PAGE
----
The World does not want President Bernie Sanders



Americans heading to the polls in 2020 should be aware that their election is not only about healthcare or the “one percent of the one percent”. They should be conscious of the fact that their vote will have repercussions around the world. They should understand that humanity has enjoyed the greatest period of peace and prosperity because of the attributes of a globalized free society with a free enterprise system. And they should acknowledge that the United States of American leads, even if they want to or not.

The Americans’ international brethren do not wish to see the most powerful state on Earth pivoting towards greater regulation and ownership of the means of production, distribution, and exchange. They pain at the thought of having the leader of the free world eschewing free trade. They abhor the thought of having the President of the United States praising Fidel Castro, the Soviet Union, and China. This is something this candidate has done; this is something this candidate represents.

Sanders glorifies the Scandinavian model. His references to Denmark are many. But voters must see that his ideas are not those of the capitalist Scandinavian countries. These countries are flourishing free democracies because of their embrace of individual freedom and the free enterprise system (like the USA). To give just one example of the candidate’s contradiction is the fact that while his policies to curb “Wall Street greed” mark his campaign, Scandinavian countries have worked to cut back on corporate taxes and regulations. If voters want the United States to resemble Scandinavia, they should look to emulate those countries in the things that make them successful.

In the Heritage Foundation’s Index of Economic Freedom, at least one Scandinavian country ranks better. In the Economist’s Intelligence Unit’s Democracy Index all of the Scandinavian countries rank better. In the Cato Institute’s Human Freedom Index at least one ranks better. In the World Bank’s Ease of Doing Business Index at least one Scandinavian country ranks higher. In the World Economic Forum’s Global Competitiveness Report, the United States sits atop all Scandinavian countries. The leading economic superpower has room for improvement, but voters should see that it is by further developing what made it great in the first place, and not by shifting towards what it has spent its existence fighting against.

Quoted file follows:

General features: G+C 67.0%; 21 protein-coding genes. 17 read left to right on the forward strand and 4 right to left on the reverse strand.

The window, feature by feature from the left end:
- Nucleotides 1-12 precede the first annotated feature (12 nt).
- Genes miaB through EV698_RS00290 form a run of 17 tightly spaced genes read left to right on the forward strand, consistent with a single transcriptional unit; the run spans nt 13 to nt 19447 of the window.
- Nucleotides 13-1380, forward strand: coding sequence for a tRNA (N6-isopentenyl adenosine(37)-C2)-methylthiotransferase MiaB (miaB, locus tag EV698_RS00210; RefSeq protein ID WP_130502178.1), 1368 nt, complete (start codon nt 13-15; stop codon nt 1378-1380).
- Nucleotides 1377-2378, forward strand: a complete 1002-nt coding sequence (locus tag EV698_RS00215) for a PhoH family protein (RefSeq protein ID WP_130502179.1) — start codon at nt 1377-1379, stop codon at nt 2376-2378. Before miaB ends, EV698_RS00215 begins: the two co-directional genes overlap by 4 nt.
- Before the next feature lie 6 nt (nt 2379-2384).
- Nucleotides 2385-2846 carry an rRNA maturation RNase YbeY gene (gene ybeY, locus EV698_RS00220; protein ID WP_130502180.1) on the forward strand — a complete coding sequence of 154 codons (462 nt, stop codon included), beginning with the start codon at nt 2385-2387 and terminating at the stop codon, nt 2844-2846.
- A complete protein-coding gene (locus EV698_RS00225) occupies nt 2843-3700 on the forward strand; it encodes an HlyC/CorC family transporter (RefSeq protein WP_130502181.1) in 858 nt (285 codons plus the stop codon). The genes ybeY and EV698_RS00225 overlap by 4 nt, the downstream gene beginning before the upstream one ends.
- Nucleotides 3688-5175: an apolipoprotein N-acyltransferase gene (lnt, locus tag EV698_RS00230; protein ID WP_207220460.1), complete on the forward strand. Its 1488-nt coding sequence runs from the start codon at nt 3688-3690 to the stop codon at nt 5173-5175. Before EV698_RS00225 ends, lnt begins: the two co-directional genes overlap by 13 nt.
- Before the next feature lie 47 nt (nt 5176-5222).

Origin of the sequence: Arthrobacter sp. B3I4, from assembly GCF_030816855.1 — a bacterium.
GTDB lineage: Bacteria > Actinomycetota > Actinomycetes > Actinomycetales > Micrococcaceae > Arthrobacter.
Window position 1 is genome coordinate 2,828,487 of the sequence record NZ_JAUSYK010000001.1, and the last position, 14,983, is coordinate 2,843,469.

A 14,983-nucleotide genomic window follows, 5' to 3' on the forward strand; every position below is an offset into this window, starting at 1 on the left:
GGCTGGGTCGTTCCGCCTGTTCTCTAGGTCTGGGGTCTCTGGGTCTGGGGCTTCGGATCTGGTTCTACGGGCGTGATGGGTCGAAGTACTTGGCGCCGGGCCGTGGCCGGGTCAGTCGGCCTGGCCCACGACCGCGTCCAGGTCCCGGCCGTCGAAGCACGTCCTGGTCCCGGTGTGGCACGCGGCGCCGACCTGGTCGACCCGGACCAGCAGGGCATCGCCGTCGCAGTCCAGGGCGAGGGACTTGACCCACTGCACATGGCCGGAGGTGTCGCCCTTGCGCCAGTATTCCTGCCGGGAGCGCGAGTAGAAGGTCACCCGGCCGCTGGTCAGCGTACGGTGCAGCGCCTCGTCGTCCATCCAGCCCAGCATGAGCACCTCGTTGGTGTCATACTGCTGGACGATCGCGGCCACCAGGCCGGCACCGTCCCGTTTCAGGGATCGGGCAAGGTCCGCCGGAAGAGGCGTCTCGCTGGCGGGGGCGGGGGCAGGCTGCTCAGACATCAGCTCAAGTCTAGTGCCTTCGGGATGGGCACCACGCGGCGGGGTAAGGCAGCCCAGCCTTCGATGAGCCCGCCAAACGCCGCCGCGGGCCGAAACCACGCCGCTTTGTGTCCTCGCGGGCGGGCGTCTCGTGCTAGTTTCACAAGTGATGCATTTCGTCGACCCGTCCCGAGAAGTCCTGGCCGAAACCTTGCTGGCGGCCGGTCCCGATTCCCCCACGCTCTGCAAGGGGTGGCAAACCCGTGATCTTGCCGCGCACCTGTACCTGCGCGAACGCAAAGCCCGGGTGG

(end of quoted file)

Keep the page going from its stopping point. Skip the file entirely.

The World needs a President of the United States that understands the problems facing humanity. Someone who understands that fighting climate change is not about increasing the national debt to astronomical levels in order to fund bureaucratic programs, but rather by leading a worldwide plan to put a hefty price on pollution that strongly incentivizes the development of cleaner technologies. Someone who understands that protectionism hinders economic growth. Someone who understands the power of the idea of freedom.

Furthermore, if comparable politics like that of the United Kingdom are a meter by which to gauge the 2020 election, a candidate who positions himself to the extremes of the ideological spectrum will most probably find himself losing to the incumbent.

In the 2016 election, the United States fell prey to the demagoguery of a populist. Voters should not fall for the same thing twice, even if it is coming from a likeable one. As memorably said by a former President, “fool me once, shame on you, fool me twice… Let’s just not get fooled again!”


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